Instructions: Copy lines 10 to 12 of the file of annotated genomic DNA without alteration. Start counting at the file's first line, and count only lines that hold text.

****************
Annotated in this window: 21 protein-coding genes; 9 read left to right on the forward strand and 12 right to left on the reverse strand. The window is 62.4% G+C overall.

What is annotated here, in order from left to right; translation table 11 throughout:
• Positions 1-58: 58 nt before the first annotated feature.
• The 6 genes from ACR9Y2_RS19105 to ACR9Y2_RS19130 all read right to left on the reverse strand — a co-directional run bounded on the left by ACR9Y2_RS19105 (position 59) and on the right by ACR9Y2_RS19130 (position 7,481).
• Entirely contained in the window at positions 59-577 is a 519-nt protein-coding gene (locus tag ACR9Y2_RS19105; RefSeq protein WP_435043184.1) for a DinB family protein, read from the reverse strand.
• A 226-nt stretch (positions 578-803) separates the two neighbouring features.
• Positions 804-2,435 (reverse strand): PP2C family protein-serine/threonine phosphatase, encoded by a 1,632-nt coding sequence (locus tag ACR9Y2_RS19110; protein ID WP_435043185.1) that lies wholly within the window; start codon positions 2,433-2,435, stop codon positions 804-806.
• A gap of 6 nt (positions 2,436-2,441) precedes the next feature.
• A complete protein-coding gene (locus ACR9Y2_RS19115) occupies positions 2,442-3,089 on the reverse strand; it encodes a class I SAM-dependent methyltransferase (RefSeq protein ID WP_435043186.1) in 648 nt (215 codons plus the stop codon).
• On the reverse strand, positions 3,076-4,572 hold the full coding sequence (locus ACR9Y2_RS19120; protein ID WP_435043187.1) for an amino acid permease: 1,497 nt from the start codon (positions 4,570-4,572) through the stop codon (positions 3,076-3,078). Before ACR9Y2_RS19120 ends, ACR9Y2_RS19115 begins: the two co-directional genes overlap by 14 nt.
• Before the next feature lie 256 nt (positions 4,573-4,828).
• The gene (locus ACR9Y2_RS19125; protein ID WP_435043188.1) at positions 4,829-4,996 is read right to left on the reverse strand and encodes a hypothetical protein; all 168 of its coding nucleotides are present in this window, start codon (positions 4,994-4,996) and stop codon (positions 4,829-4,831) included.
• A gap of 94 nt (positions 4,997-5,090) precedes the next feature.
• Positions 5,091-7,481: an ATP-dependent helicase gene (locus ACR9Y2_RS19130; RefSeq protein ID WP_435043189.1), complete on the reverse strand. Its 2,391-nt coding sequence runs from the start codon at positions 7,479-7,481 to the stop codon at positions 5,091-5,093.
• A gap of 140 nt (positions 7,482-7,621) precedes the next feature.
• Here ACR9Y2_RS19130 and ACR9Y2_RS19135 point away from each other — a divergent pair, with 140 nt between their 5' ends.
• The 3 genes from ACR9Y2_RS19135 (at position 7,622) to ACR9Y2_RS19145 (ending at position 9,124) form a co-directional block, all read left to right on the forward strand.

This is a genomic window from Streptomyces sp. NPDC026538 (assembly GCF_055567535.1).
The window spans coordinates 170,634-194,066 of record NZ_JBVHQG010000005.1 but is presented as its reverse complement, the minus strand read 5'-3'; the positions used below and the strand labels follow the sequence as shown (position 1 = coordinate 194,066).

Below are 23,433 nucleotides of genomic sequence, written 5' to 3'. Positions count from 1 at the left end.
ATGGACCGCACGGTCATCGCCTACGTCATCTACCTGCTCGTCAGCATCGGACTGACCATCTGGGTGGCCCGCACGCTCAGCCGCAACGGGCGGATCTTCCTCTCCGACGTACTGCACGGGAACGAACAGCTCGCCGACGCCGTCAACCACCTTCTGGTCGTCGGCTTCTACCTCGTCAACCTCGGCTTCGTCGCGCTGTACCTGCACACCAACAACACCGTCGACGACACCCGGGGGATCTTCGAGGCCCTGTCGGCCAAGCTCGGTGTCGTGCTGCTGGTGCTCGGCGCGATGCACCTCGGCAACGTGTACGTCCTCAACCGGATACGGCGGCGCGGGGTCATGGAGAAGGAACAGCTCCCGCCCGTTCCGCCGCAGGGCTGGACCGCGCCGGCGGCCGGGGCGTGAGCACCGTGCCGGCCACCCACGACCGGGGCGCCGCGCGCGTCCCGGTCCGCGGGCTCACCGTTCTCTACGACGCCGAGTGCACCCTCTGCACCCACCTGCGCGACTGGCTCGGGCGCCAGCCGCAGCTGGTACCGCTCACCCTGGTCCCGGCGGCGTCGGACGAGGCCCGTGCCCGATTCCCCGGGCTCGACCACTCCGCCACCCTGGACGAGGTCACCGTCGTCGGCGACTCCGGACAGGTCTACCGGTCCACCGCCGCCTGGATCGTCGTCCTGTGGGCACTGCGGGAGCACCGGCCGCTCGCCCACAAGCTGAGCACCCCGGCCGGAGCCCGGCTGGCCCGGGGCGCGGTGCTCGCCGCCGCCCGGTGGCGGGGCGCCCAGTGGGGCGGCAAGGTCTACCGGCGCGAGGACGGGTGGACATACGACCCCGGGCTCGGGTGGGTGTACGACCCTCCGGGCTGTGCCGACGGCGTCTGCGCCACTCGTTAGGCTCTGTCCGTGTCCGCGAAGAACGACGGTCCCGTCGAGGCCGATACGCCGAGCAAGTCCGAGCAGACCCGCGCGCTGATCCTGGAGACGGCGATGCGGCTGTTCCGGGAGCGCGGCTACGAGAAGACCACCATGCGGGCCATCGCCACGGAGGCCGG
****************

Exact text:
• On the reverse strand, positions 3,076-4,572 hold the full coding sequence (locus ACR9Y2_RS19120; protein ID WP_435043187.1) for an amino acid permease: 1,497 nt from the start codon (positions 4,570-4,572) through the stop codon (positions 3,076-3,078). Before ACR9Y2_RS19120 ends, ACR9Y2_RS19115 begins: the two co-directional genes overlap by 14 nt.
• Before the next feature lie 256 nt (positions 4,573-4,828).
• The gene (locus ACR9Y2_RS19125; protein ID WP_435043188.1) at positions 4,829-4,996 is read right to left on the reverse strand and encodes a hypothetical protein; all 168 of its coding nucleotides are present in this window, start codon (positions 4,994-4,996) and stop codon (positions 4,829-4,831) included.